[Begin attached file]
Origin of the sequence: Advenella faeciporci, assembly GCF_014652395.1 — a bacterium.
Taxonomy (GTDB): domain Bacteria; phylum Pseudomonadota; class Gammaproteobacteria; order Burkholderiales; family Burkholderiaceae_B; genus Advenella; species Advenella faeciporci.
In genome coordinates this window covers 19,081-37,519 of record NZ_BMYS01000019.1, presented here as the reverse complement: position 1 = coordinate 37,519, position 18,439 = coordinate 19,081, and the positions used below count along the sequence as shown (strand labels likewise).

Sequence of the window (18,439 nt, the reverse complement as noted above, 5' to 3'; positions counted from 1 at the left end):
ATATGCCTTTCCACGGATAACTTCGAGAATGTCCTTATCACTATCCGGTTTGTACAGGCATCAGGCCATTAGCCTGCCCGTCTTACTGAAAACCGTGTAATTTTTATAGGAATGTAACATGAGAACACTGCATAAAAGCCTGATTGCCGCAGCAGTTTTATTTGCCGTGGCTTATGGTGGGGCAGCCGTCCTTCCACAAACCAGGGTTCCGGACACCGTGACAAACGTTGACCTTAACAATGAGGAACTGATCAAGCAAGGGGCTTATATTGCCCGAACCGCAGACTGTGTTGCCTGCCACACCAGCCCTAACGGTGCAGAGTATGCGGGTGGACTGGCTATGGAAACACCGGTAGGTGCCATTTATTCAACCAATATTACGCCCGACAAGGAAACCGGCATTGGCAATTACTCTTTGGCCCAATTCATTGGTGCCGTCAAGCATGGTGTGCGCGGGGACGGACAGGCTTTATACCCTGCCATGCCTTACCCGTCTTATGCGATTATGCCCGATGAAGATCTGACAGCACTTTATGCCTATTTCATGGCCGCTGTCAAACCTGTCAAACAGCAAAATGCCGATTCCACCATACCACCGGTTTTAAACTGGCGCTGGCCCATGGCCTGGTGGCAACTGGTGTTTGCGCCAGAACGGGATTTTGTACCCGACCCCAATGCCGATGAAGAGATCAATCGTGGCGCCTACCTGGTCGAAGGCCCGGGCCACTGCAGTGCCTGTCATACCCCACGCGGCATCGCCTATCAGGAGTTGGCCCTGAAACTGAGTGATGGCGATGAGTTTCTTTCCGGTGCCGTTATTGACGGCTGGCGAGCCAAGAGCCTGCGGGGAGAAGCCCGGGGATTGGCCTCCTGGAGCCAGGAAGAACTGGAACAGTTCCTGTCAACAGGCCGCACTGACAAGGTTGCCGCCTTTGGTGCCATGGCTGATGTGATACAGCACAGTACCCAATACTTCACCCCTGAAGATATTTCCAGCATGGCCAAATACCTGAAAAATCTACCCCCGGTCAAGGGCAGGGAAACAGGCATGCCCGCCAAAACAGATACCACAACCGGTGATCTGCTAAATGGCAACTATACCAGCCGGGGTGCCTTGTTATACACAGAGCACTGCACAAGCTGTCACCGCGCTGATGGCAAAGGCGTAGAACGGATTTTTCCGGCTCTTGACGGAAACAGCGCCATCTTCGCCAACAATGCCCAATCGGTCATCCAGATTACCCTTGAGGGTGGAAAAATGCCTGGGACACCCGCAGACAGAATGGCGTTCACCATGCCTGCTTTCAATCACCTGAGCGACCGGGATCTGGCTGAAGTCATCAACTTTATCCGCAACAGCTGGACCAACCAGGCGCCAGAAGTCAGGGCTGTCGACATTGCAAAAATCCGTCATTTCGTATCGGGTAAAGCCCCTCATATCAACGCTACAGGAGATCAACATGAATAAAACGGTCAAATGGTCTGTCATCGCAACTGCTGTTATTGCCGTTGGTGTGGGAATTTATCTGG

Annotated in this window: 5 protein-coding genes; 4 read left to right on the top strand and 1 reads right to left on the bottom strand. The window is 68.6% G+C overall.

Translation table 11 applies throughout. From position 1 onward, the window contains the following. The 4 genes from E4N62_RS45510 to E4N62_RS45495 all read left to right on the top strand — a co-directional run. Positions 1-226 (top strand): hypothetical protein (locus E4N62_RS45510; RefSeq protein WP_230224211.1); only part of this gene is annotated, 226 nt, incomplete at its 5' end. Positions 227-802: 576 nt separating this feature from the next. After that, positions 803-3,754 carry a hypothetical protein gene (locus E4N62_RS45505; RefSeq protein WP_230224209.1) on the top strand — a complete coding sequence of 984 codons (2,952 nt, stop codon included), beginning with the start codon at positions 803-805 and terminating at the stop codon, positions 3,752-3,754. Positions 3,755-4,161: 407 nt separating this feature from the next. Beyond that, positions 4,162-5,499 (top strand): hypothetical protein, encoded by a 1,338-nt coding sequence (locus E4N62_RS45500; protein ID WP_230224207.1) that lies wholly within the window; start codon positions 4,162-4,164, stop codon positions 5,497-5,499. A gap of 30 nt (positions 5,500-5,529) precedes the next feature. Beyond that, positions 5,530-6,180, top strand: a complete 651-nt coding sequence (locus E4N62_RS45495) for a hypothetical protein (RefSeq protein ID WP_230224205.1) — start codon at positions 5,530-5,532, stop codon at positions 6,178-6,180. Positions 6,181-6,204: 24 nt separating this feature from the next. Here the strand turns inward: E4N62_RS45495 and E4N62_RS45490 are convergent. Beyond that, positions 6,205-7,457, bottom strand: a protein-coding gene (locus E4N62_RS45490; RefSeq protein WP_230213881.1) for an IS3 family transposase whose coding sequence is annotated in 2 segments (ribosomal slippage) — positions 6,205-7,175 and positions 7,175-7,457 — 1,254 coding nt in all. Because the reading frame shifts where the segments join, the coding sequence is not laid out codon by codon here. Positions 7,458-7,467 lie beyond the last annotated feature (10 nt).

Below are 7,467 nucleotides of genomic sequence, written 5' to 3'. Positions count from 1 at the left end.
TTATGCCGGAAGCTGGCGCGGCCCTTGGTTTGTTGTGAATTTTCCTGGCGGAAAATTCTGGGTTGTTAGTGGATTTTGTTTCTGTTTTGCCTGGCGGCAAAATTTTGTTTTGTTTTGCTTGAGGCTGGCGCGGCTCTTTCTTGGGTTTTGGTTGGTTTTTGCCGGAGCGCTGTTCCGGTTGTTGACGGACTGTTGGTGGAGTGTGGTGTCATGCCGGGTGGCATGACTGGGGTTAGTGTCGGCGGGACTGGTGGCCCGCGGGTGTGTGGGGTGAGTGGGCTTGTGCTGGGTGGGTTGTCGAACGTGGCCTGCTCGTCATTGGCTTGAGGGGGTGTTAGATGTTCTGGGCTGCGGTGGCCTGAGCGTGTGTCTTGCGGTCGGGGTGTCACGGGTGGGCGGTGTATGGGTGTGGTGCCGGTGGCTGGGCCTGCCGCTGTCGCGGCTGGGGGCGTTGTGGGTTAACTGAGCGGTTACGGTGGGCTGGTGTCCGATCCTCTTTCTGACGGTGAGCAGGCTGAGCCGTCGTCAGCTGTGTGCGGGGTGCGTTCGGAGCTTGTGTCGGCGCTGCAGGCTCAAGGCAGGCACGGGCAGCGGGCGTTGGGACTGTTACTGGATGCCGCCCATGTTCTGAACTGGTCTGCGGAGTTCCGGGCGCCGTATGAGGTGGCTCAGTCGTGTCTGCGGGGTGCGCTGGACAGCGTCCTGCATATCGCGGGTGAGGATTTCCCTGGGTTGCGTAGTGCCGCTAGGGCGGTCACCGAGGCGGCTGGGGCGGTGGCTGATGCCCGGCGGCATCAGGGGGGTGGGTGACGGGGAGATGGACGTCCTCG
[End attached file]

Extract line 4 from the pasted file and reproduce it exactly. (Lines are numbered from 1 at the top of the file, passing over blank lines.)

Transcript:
Sequence of the window (18,439 nt, the reverse complement as noted above, 5' to 3'; positions counted from 1 at the left end):